Friday, 8 March 2013

On Books and Women

Yesterday was World Book Day (leading to a slew of panicked posts on facebook starting with ‘My child’s just told me they have to dress up as a book character!’ and ending with, ‘I’ll send him as a normal boy, then,’ or ‘I’ve spent all night making mouse ears.’)

Today, it’s International Women’s Day, I’m told.

I can understand World Book Day. Not everyone is exposed to that many books. Even now children still manage to slip through school without ever learning to read, and adults get by day by day without society knowing they can’t do much more than spell their own name. You have to admire their resilience. I’d imagine that anyone clever enough to hide their illiteracy would be clever enough to learn to read, given the right encouragement. So promoting books and reading is an excellent thing. As a writer, I certainly believe in anything that encourages a person to pick up a book.

Books have only been around for the last two hundred years or so – and by that I don’t mean all books. I don’t mean the Lindisfarne Gospels or the contents of the British Library or Bibles and prayer books. I mean books. The kind of books that exploded with the advent of the railways, with W. H. Smiths setting up on stations, with Dickens writing books that went out in serialised chunks, where the next exciting instalment was waited for with baited breath by readers on the other side of the Atlantic. Books you can push into your pocket. Books you stack up in the bathroom to read in those private moments. Books in piles by your bed, books teetering out of the bookshelves, because books are cheap, books are easy to get hold of, books are given away free with newspapers and sold for pennies in charity shops, and lent and borrowed and read until the spines cracked, and then replaced because it’s that cheap and easy to do so.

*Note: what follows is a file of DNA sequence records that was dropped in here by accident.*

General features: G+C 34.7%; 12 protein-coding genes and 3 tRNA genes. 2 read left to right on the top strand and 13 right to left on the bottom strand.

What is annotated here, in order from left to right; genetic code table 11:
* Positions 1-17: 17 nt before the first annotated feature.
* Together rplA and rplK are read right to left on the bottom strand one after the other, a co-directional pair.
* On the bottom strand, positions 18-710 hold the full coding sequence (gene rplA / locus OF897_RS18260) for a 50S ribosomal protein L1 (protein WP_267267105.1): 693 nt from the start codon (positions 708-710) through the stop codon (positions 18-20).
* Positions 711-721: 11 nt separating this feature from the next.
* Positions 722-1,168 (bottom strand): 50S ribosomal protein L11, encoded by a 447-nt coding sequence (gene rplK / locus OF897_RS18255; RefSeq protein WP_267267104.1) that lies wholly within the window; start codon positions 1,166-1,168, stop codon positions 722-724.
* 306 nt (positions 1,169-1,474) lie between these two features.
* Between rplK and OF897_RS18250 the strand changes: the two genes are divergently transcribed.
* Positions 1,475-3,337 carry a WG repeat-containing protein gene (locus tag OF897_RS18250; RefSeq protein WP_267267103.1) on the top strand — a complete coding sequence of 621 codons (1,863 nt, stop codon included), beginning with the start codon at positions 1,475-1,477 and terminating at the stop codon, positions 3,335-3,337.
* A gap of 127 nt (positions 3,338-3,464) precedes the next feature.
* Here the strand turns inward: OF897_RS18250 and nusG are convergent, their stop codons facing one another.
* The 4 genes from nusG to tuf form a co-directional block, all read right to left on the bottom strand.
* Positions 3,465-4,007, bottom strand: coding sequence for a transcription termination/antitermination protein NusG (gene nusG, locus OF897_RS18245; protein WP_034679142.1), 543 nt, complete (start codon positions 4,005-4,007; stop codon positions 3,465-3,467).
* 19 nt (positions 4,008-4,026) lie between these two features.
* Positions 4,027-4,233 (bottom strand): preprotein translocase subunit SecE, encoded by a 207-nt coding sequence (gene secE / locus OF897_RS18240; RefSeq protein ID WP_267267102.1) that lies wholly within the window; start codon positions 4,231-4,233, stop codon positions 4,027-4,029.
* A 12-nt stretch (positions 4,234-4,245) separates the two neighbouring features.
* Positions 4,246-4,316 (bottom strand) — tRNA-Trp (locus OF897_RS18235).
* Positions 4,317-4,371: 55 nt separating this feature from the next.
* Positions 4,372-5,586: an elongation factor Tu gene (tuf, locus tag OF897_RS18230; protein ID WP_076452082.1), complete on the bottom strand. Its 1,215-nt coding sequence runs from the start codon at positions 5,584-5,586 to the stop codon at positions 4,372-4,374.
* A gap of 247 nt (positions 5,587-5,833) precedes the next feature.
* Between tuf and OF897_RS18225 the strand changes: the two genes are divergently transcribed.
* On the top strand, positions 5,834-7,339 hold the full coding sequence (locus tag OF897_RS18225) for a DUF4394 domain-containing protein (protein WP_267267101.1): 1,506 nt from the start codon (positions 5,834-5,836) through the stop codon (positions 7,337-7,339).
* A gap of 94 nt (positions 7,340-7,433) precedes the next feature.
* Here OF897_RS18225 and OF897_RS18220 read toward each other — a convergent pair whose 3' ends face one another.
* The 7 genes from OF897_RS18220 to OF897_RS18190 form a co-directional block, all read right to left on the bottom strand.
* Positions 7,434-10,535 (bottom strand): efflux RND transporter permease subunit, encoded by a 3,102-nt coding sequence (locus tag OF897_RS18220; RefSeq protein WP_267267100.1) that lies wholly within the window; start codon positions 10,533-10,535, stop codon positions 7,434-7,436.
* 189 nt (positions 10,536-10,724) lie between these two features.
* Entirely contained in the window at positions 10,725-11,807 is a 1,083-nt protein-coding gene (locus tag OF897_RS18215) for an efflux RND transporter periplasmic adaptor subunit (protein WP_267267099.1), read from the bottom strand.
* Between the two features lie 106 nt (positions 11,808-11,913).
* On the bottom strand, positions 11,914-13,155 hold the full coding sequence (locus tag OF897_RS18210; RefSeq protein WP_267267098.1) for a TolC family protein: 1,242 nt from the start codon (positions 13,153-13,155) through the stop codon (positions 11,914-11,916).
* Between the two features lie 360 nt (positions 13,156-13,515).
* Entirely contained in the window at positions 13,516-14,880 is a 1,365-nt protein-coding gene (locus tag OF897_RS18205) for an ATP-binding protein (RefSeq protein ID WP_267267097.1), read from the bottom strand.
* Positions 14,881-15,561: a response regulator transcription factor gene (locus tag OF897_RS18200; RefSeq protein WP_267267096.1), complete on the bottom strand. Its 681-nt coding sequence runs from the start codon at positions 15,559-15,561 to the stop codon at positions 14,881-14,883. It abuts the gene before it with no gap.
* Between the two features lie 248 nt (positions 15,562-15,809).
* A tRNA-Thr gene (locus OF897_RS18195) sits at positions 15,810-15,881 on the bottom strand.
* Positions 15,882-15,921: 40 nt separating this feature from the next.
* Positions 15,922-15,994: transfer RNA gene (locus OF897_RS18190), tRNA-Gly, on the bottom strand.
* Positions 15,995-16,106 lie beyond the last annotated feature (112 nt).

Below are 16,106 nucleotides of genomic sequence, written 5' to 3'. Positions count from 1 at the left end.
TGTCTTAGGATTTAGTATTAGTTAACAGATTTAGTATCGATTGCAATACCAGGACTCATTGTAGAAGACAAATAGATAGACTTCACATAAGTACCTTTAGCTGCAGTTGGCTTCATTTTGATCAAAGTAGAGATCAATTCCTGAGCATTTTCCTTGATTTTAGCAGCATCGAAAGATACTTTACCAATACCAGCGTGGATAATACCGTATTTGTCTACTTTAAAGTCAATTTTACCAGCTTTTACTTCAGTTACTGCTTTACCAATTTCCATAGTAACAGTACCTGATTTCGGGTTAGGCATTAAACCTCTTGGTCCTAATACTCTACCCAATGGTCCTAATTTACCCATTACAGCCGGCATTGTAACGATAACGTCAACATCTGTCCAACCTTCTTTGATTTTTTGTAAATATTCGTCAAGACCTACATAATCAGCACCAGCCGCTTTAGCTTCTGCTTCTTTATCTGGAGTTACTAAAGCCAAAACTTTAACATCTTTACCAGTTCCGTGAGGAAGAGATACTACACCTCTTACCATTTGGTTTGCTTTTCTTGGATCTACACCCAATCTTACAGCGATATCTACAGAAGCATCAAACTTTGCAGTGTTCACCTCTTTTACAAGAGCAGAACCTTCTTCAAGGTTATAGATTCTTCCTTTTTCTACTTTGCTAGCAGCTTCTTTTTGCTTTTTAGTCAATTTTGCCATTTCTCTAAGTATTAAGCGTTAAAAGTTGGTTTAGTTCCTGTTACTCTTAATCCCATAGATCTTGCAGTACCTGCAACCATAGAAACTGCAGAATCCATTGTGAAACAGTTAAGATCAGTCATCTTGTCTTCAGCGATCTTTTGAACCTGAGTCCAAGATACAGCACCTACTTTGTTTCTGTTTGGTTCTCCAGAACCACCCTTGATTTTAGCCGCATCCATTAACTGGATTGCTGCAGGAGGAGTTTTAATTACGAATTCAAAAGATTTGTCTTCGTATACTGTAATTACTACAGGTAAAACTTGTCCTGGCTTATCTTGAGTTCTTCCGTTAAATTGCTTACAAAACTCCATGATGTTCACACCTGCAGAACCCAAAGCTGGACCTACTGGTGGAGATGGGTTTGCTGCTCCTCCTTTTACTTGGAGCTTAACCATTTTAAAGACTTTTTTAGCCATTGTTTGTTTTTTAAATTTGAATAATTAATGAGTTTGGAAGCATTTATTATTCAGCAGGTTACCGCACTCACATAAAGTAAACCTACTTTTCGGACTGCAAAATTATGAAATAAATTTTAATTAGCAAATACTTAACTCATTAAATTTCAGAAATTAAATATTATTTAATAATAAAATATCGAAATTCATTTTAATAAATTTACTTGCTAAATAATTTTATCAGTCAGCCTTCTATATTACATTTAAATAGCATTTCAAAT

But women, to my understanding, have been around for – well, take your pick. When exactly do you choose the moment that homo sapiens broke away from their relatives? Wikipedia, the fount of all human knowledge, tells me that ‘Archaic Homo sapiens,the forerunner of anatomically modern humans, evolved between 400,000and 250,000 years ago.’ So we’ve been there for a while. And that’s not forgetting that females didn’t pop into existence when homo sapiens decided to branch out and become its own species. Women have been on this earth for as long as men have been on this earth. Every person that has been born has encountered a woman at some point in their life.

Suffragettes on Bow Street,1913 (Leonard Bentley, flickr)
So why do we need a special day for women? Wikipedia, again, tells us that, ‘the sex ratio for the entire world population is 101 males to 100females.’ So there we are. I don’t think one extra man to every 100 females makes us exactly a minority. It probably makes for one disappointed man, but not much more than that. I don’t want to be hoist aloft for one day of the year and told that I’m special, that my opinion counts, that I’m worth my place in the world. I want this to be the reality every day, not because I’m female, but because I’m a person. Let’s not have one day a year of lauding women’s rights. Let’s not have feminism or girl power or reminders that we are special. We’re no more special than anyone else. How about 365 days of respecting everyone’s rights?


  1. definitely, women shouldn't have to have a day, I was pretty bothered about that too. first off no one even acknowledges it except a puny protest in D.C., second, it's not accomplishing anything. I think the problem is that women are thought of as a minority [though they're not] and treated as one [though they shouldn't be].

    1. Have you noticed how whenever there's a group of say, ten people, if three or four are women it starts to look like there are more women than men? It's weird. It really is as if women are actually a minority and so when they appear there seem to be more of them. How does that even happen?

    2. among adults, groups/friends tend to be homogenous in gender with a few exceptions...otherwise things get complicated. unless you're a college girl [who isn't me] and they're your drinking buddies/ you're trying to look cool.